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The Honolulu Advertiser
Posted at 12:22 p.m., Friday, June 20, 2003

Aloha Airlines reports $12.9 million first-quarter loss

By Dan Nakaso
Advertiser Staff Writer

Aloha Airlines reported a $12.9 million net loss in the first quarter of this year because of a drop in travelers related to the war in Iraq and the SARS scare.

For the first quarter, Aloha reported $87.5 million in operating revenue. But it had $98.7 million in operating expenses resulting in an $11.2 million operating loss.

Glenn Zander, Aloha's president and chief executive, said in February that he did not expect Aloha — Hawai'i's second largest airline — to break even or make a profit until the second quarter.

"We had anticipated an unfavorable first quarter due to the (Iraqi) war and SARS was a factor," Aloha spokeswoman Stephanie Ackerman said today. "However, we did not expect the magnitude in the loss of the Japanese market that occurred as a result of SARS."

Since then, Ackerman said, "our business is holding and the second quarter continues to look pretty good. While the interisland market continues to underperform, the West Coast market continues to be strong."

Aloha, a private company, does not announce financial statements. But it files quarterly reports that are available through the Bureau of Transportation Statistics.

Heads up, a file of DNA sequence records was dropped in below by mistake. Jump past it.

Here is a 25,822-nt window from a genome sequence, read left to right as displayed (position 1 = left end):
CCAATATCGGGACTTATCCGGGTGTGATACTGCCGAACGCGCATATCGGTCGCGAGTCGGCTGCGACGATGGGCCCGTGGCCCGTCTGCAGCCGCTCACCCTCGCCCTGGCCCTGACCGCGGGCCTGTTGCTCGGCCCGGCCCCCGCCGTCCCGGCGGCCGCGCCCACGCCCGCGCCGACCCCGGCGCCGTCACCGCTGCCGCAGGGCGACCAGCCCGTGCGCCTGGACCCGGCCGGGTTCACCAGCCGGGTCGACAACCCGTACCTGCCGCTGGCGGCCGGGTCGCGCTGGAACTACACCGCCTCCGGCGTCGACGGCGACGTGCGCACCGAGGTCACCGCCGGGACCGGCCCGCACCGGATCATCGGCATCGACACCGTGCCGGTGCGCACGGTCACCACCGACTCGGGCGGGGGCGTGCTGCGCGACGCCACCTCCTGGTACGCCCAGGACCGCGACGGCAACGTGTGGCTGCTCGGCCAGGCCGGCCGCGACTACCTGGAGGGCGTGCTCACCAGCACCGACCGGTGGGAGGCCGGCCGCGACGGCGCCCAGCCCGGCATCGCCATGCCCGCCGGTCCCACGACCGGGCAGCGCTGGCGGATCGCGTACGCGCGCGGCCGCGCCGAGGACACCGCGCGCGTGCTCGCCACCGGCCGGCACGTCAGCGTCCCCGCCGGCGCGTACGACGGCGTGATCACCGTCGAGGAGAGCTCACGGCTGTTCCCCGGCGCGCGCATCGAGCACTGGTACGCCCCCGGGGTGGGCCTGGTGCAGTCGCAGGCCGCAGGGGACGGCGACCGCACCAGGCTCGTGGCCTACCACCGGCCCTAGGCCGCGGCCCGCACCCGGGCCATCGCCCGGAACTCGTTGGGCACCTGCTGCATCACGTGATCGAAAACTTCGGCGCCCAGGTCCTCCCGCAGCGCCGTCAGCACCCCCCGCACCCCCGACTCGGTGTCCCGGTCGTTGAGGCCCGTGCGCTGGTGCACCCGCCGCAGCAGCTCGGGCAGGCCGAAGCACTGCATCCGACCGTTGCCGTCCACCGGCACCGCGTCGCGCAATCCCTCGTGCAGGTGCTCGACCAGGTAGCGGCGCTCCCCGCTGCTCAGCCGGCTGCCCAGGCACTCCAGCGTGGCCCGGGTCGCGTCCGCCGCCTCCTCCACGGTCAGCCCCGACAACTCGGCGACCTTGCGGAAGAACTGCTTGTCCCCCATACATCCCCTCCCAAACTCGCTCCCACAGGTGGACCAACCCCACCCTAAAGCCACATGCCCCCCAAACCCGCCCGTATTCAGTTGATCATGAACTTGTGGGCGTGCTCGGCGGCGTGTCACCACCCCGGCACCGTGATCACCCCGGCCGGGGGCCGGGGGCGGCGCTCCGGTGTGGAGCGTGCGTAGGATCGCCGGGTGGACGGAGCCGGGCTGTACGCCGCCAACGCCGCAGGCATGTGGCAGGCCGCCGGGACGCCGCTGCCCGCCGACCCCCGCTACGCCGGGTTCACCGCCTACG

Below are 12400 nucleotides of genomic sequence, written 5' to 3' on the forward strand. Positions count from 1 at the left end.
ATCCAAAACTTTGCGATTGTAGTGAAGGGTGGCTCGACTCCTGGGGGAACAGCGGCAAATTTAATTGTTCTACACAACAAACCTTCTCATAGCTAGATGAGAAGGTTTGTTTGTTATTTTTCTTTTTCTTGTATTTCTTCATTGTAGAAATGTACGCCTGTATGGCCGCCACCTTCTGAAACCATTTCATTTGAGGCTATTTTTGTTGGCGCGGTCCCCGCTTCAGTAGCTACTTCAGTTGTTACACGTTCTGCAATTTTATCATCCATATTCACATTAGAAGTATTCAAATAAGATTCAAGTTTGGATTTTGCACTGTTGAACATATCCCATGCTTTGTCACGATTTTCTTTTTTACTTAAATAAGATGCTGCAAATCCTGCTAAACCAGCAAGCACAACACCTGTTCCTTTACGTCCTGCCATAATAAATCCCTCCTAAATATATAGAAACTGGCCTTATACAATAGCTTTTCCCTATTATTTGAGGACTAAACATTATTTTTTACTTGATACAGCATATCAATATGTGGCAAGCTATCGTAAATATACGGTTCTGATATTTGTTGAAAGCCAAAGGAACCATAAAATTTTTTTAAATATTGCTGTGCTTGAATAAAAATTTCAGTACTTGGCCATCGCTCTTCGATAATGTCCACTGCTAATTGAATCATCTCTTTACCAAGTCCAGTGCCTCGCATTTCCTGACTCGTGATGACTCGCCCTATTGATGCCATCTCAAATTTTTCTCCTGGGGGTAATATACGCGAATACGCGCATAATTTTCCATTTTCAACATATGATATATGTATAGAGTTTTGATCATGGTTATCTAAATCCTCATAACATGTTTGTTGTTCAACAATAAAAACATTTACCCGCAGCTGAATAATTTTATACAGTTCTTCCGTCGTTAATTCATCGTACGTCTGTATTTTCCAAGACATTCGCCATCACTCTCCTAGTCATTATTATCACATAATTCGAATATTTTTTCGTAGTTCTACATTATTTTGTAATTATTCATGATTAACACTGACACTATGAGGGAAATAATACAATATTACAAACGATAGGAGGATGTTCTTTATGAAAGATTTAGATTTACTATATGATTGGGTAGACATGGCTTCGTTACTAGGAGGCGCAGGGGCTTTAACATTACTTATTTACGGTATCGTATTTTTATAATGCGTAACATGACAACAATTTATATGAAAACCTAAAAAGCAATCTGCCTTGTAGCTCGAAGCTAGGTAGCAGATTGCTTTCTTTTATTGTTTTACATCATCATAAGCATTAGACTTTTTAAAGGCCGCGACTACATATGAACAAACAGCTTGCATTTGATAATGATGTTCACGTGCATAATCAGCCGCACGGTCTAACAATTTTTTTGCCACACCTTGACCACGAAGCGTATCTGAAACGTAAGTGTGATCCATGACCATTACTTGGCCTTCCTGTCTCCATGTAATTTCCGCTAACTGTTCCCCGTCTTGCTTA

While other airlines have been cutting back on flights and charging for once-free services, Aloha has added West Coast routes and offers perks such as free mai tais and milk with cookies baked on board.

This morning, Aloha officials flew aboard their inaugural Lihu'e-to-Oakland, Calif., route.

Aloha officials said the philosophy will help return their airline to profitability.

"We put a lot of emphasis on our in-flight food service and the whole service on board the cabin," Ackerman said. "We provide service in markets that are niche markets. And people are still looking for the way flying used to be and we provide that — service, good food in the cabin with friendly smiles, convenience at the airports that we fly into."

Aloha has expanded routes, in part, through a $45 million loan backed by a $40.5 million federal guarantee.

To secure the loan, Aloha officials in December negotiated 10 percent pay cuts from the company's 3,000 employees and obtained cost-saving deals with its equipment lessors and guarantors.